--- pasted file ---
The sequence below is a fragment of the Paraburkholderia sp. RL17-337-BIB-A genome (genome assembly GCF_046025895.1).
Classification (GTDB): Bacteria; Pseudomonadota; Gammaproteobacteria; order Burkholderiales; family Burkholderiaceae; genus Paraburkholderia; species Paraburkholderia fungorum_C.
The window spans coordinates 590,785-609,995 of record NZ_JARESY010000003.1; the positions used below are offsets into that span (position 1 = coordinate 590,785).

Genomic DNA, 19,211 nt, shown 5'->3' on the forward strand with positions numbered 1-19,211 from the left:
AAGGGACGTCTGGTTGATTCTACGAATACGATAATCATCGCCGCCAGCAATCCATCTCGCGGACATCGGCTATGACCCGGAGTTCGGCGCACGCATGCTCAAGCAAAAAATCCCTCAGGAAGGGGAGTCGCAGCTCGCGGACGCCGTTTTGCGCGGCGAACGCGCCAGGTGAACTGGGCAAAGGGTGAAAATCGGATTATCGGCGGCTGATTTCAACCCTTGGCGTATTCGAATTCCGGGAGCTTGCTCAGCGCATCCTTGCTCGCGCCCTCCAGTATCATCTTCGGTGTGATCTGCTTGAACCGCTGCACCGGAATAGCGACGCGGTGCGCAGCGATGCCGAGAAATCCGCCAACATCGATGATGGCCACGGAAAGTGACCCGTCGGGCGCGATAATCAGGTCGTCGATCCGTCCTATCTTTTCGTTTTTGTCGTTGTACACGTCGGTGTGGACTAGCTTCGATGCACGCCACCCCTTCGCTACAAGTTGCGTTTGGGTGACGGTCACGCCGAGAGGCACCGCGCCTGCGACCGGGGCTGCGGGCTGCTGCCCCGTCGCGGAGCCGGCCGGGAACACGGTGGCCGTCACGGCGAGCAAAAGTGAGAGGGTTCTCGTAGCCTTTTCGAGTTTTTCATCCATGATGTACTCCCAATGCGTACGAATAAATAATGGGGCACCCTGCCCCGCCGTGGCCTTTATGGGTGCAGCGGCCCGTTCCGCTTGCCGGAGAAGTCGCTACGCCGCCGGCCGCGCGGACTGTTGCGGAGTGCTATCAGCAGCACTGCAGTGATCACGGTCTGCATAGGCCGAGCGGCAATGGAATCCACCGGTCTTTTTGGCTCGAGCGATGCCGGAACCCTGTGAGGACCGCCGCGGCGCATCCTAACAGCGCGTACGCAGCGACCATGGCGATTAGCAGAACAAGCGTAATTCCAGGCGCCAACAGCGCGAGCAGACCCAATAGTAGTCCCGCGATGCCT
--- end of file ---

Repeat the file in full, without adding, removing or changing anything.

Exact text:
The sequence below is a fragment of the Paraburkholderia sp. RL17-337-BIB-A genome (genome assembly GCF_046025895.1).
Classification (GTDB): Bacteria; Pseudomonadota; Gammaproteobacteria; order Burkholderiales; family Burkholderiaceae; genus Paraburkholderia; species Paraburkholderia fungorum_C.
The window spans coordinates 590,785-609,995 of record NZ_JARESY010000003.1; the positions used below are offsets into that span (position 1 = coordinate 590,785).

Genomic DNA, 19,211 nt, shown 5'->3' on the forward strand with positions numbered 1-19,211 from the left:
AAGGGACGTCTGGTTGATTCTACGAATACGATAATCATCGCCGCCAGCAATCCATCTCGCGGACATCGGCTATGACCCGGAGTTCGGCGCACGCATGCTCAAGCAAAAAATCCCTCAGGAAGGGGAGTCGCAGCTCGCGGACGCCGTTTTGCGCGGCGAACGCGCCAGGTGAACTGGGCAAAGGGTGAAAATCGGATTATCGGCGGCTGATTTCAACCCTTGGCGTATTCGAATTCCGGGAGCTTGCTCAGCGCATCCTTGCTCGCGCCCTCCAGTATCATCTTCGGTGTGATCTGCTTGAACCGCTGCACCGGAATAGCGACGCGGTGCGCAGCGATGCCGAGAAATCCGCCAACATCGATGATGGCCACGGAAAGTGACCCGTCGGGCGCGATAATCAGGTCGTCGATCCGTCCTATCTTTTCGTTTTTGTCGTTGTACACGTCGGTGTGGACTAGCTTCGATGCACGCCACCCCTTCGCTACAAGTTGCGTTTGGGTGACGGTCACGCCGAGAGGCACCGCGCCTGCGACCGGGGCTGCGGGCTGCTGCCCCGTCGCGGAGCCGGCCGGGAACACGGTGGCCGTCACGGCGAGCAAAAGTGAGAGGGTTCTCGTAGCCTTTTCGAGTTTTTCATCCATGATGTACTCCCAATGCGTACGAATAAATAATGGGGCACCCTGCCCCGCCGTGGCCTTTATGGGTGCAGCGGCCCGTTCCGCTTGCCGGAGAAGTCGCTACGCCGCCGGCCGCGCGGACTGTTGCGGAGTGCTATCAGCAGCACTGCAGTGATCACGGTCTGCATAGGCCGAGCGGCAATGGAATCCACCGGTCTTTTTGGCTCGAGCGATGCCGGAACCCTGTGAGGACCGCCGCGGCGCATCCTAACAGCGCGTACGCAGCGACCATGGCGATTAGCAGAACAAGCGTAATTCCAGGCGCCAACAGCGCGAGCAGACCCAATAGTAGTCCCGCGATGCCT